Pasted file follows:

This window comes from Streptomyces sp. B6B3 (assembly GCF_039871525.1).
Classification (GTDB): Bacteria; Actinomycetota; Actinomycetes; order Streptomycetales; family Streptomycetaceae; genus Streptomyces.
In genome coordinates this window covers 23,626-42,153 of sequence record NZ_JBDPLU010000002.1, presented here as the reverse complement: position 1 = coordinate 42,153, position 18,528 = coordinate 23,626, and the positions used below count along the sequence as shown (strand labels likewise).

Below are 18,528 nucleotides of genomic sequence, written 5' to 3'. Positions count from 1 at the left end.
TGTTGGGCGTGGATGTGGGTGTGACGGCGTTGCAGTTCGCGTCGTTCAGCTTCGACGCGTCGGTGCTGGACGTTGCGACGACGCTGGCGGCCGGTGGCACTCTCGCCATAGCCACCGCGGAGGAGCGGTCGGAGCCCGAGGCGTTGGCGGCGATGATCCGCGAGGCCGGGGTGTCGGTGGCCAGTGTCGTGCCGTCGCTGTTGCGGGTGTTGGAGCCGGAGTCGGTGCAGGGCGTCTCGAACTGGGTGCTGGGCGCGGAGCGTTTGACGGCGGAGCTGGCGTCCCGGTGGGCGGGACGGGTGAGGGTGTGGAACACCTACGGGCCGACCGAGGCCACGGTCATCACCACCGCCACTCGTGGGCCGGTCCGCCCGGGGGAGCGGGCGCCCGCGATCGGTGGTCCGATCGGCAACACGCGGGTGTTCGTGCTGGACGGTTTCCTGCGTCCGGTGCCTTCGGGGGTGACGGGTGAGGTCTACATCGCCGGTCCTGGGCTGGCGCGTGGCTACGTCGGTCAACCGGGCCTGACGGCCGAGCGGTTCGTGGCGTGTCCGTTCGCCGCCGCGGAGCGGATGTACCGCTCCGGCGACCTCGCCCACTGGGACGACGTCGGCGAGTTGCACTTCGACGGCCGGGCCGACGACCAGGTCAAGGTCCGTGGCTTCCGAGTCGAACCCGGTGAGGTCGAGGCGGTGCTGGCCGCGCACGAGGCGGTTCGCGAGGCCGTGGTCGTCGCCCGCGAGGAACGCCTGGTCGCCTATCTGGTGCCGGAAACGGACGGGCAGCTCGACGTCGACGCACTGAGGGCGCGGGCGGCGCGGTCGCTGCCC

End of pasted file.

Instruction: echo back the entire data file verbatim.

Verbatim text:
This window comes from Streptomyces sp. B6B3 (assembly GCF_039871525.1).
Classification (GTDB): Bacteria; Actinomycetota; Actinomycetes; order Streptomycetales; family Streptomycetaceae; genus Streptomyces.
In genome coordinates this window covers 23,626-42,153 of sequence record NZ_JBDPLU010000002.1, presented here as the reverse complement: position 1 = coordinate 42,153, position 18,528 = coordinate 23,626, and the positions used below count along the sequence as shown (strand labels likewise).

Below are 18,528 nucleotides of genomic sequence, written 5' to 3'. Positions count from 1 at the left end.
TGTTGGGCGTGGATGTGGGTGTGACGGCGTTGCAGTTCGCGTCGTTCAGCTTCGACGCGTCGGTGCTGGACGTTGCGACGACGCTGGCGGCCGGTGGCACTCTCGCCATAGCCACCGCGGAGGAGCGGTCGGAGCCCGAGGCGTTGGCGGCGATGATCCGCGAGGCCGGGGTGTCGGTGGCCAGTGTCGTGCCGTCGCTGTTGCGGGTGTTGGAGCCGGAGTCGGTGCAGGGCGTCTCGAACTGGGTGCTGGGCGCGGAGCGTTTGACGGCGGAGCTGGCGTCCCGGTGGGCGGGACGGGTGAGGGTGTGGAACACCTACGGGCCGACCGAGGCCACGGTCATCACCACCGCCACTCGTGGGCCGGTCCGCCCGGGGGAGCGGGCGCCCGCGATCGGTGGTCCGATCGGCAACACGCGGGTGTTCGTGCTGGACGGTTTCCTGCGTCCGGTGCCTTCGGGGGTGACGGGTGAGGTCTACATCGCCGGTCCTGGGCTGGCGCGTGGCTACGTCGGTCAACCGGGCCTGACGGCCGAGCGGTTCGTGGCGTGTCCGTTCGCCGCCGCGGAGCGGATGTACCGCTCCGGCGACCTCGCCCACTGGGACGACGTCGGCGAGTTGCACTTCGACGGCCGGGCCGACGACCAGGTCAAGGTCCGTGGCTTCCGAGTCGAACCCGGTGAGGTCGAGGCGGTGCTGGCCGCGCACGAGGCGGTTCGCGAGGCCGTGGTCGTCGCCCGCGAGGAACGCCTGGTCGCCTATCTGGTGCCGGAAACGGACGGGCAGCTCGACGTCGACGCACTGAGGGCGCGGGCGGCGCGGTCGCTGCCC